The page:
Written and directed by Anna Kerrigan, a troubled but well-intentioned father who has recently separated from his wife runs off with his trans son into the Montana wilderness after his ex-wife’s refusal to let their son live as his authentic self. Starring: Steve Zahn, Jillian Bell, Sasha Knight, Ann Dowd, Gary Farmer, Chris Coy, John Reynolds and Bob Stephenson.
The film starts out on a very interesting note, challenging your preconceptions about gender and purposely shaping your perception of the story to begin its exploration of transgender youth. It leaves a strong impression to begin with, then flows perfectly throughout, the writing balances the different issues between: self-identity, acceptance and mental health. It leaves you in limbo while understanding the decisions of Troy’s (Zahn) attempts to protect his child but ultimately being reckless, it’s a very emotional turn from one perspective to the other. There’s a few twists and turns to their journey so it’s constantly moving forward at a great pace. It has a both satisfying and intensely sad path to its story which creates something very sweet, but what really is the key is that it’s always on Joe’s (Knight) side, he’s a boy and shouldn’t have to pretend to be anything he’s not to please his mother or anyone else. That sort of support and understanding from his father, is a pleasure to watch.
It’s also absolutely fantastic that Joe is played a trans actor, Sasha Knight who is uniquely qualified to understand his plight and conveys that into his performance wonderfully. It’s a heavy role to lay at a child’s feet but he gives a very strong, emotional and touching portrayal. Although Steve Zahn is the real surprise here, undoubtedly the strongest performance he’s ever given, it’s incredible, intense and heart-breaking. For anyone mostly familiar with his work in comedy, this will be an eye-opener to his sincere talent and you can only hope there will be more roles like this in his future. Jillian Bell and Ann Dowd are similarly great additions, it would have been even better to see them get more time on screen but they both get the chance to hit emotional notes and add to the story. Not to mention that casting Dowd is always a brilliant decision because she’s invaluable talent, her subtlety and grace in this role is perfection.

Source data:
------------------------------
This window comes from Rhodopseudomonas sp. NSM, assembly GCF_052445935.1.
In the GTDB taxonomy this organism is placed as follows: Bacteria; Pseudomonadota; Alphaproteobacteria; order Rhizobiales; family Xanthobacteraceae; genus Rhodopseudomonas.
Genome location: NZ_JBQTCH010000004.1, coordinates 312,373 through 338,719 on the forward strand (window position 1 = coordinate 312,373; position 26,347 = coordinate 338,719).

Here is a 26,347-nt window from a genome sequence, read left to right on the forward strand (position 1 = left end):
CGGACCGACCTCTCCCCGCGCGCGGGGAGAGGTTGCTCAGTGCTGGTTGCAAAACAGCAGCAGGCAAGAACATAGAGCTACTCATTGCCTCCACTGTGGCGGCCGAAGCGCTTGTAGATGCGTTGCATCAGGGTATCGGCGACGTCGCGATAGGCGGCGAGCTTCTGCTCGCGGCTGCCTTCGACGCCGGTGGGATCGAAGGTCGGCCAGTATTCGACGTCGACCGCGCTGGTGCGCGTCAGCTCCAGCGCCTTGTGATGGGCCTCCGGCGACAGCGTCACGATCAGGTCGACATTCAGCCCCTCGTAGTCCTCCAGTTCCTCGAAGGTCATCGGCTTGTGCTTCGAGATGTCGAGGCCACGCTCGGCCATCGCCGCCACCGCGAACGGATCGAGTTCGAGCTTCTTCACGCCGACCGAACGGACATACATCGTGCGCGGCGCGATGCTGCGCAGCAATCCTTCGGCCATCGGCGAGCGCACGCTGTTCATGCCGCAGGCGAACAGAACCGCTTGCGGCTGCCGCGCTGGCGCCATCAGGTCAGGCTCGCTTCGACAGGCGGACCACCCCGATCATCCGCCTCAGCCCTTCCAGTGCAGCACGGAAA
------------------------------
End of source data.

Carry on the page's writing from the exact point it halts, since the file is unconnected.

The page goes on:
Shooting in such a picturesque location as Montana, the mountains, rivers, lakes, woods, you can’t really ask for a better way to inject an automatic atmosphere into your film. That’s not to say the direction doesn’t do well even without that, it’s extremely consistent throughout but when it moves onto that setting it pushes everything to a higher level. The beautiful landscapes, the great cinematography and the directorial choices to make the most of both, create a place for the emotions of the story to be emphasised even more.
Cowboys is an engaging, emotional and very accessible story of a young trans boy. There are moments where you do want a little more from it than it’s prepared to give but that doesn’t undermine its value. Kerrigan’s writing and direction create something that plays around with familiar styles of drama but uses them in an individual way. Steve Zahn gives an all-time best performance that will make you appreciate him even more and the relationship that they create between him and Sasha Knight as Joe is something special to watch. It’s one of several films at this year’s Flare festival which shows the importance of trans people having a supportive family and the freedom to be who they are.